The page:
* For research use only, not for use in diagnostic procedures.
Streptococcus pneumoniae (S. pneumoniae) is a gram-positive bacterium first isolated from the saliva of a patient with rabies by Pasteur in 1881. The chemical structure and antigenicity of the pneumococcal capsular polysaccharide and its association with virulence and its role in human disease were explained over the period of 1915 to 1945. The bacteria are lancet-shaped anaerobic organisms spreading by direct person-to-person contact via respiratory droplets and causing serious disease in humans: The 10 most common serotypes are estimated to account for about 62% of invasive disease worldwide. S. Pneumoniae colonizes upper respiratory tract tissues causing severe pneumonia and mild/acute earache/otitis. Pneumococci cause 13% to 19% of all cases of bacterial meningitis in the United States. One-fourth of patients with pneumococcal meningitis also have pneumonia. Clinical symptoms are generally similar to those of other forms of purulent bacterial meningitis and include headache, lethargy, vomiting, irritability, fever, nuchal rigidity, cranial signs, seizures and coma. The case-fatality of pneumococcal meningitis is about 30% but can be as high as 80% among the elderly. Bacterial pneumonia accounts for 12-16% of invasive pneumococcal disease among children aged 2 years and younger whereas S. Pneumoniae has become the leading cause of bacterial meningitis among children younger than 5 years of age in the United States. Antibiotic treatment is efficient even if more penicillin-resistant strains have been identified. Several vaccines are available with variable efficiency depending on patient age or whether patients are developing some chronic illness or immunodeficiency. Nevertheless, vaccines have been demonstrated to provide protection against pneumococcal pneumonia.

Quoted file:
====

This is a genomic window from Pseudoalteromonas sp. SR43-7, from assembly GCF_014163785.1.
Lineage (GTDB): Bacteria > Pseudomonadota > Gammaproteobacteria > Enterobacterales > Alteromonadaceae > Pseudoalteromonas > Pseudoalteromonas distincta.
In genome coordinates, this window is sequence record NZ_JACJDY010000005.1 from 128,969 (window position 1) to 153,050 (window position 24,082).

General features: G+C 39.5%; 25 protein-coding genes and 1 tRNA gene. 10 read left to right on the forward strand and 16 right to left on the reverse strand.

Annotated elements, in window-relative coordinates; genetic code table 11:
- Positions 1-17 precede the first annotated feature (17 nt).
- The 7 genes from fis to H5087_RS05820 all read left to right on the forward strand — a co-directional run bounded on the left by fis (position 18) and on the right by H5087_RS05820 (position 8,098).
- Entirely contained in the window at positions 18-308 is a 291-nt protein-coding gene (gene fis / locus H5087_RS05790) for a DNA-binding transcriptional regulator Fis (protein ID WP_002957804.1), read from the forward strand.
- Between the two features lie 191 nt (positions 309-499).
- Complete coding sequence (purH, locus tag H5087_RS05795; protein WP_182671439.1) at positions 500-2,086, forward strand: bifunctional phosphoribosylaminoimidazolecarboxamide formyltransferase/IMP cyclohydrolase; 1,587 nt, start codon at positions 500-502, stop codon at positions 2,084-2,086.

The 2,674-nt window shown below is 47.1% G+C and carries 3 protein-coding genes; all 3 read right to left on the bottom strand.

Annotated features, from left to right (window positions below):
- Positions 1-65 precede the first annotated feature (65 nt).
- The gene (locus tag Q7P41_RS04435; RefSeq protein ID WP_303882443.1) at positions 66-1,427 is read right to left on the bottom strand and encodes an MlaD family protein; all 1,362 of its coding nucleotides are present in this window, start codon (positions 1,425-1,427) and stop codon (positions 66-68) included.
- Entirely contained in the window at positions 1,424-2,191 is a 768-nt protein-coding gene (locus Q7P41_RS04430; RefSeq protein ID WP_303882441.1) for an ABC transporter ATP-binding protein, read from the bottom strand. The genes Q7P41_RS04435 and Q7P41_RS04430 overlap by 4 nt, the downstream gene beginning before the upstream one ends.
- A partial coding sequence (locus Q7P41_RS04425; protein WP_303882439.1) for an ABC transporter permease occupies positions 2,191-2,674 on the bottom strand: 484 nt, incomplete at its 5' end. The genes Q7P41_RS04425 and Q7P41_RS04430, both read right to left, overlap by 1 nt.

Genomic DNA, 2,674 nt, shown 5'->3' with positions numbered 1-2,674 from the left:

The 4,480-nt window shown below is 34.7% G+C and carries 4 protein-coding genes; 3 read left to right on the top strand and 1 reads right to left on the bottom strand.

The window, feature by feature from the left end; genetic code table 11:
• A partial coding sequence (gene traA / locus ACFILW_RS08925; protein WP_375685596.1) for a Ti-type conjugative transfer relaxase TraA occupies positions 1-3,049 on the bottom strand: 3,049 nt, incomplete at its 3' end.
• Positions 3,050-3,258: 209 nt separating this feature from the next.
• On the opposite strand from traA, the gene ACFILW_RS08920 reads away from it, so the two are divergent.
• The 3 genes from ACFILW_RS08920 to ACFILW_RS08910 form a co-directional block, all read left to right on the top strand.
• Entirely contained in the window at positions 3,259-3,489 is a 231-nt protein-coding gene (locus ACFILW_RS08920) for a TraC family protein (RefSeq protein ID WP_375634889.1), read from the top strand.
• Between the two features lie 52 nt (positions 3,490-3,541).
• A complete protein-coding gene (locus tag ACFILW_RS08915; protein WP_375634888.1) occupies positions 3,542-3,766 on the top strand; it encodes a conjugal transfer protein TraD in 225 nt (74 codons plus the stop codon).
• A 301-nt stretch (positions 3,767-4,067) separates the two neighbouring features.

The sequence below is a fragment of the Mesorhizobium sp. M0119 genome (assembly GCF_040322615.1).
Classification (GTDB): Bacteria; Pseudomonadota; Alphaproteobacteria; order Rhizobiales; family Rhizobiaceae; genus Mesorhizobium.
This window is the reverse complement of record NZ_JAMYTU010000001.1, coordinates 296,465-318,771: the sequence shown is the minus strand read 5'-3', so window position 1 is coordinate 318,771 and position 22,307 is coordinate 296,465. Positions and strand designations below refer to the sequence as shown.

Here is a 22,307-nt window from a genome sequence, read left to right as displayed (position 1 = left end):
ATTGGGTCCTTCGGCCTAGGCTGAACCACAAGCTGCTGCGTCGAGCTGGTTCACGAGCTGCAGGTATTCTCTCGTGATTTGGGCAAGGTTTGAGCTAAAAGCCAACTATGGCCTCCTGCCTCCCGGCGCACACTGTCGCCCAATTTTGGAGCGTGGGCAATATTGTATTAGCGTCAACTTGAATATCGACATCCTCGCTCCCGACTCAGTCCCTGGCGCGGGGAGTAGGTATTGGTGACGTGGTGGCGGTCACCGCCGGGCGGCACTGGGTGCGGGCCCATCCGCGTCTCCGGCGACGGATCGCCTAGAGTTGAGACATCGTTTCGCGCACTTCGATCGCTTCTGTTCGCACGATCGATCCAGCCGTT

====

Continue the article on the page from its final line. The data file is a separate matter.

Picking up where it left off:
Streptococcus pneumoniae Rapid Test Kit is a qualitative rapid assay for the detection of Streptococcus pneumoniae antigen in urine without any dilution. The method employs a unique combination of monoclonal antibody-dye conjugate and monoclonal solid phase antibodies directed to different epitopes to selectively identify Streptococcus pneumoniae with a high degree of sensitivity. As the test sample is added, the labelled antibody-dye conjugate binds to the S. pneumoniae antigen forming an antibody-antigen complex. This complex binds to immobilized S. pneumoniae antibody in the test line region (T) producing a rose-pink-coloured line. In absence of S. pneumoniae in the sample, there will be no line present in the test line region (T). The reaction mixture continues flowing along the membrane. Unbound conjugate binds to reagents in the control line region (C) producing a rose-pink-coloured line, indicating correct functioning of the test reagents and correct procedural technique.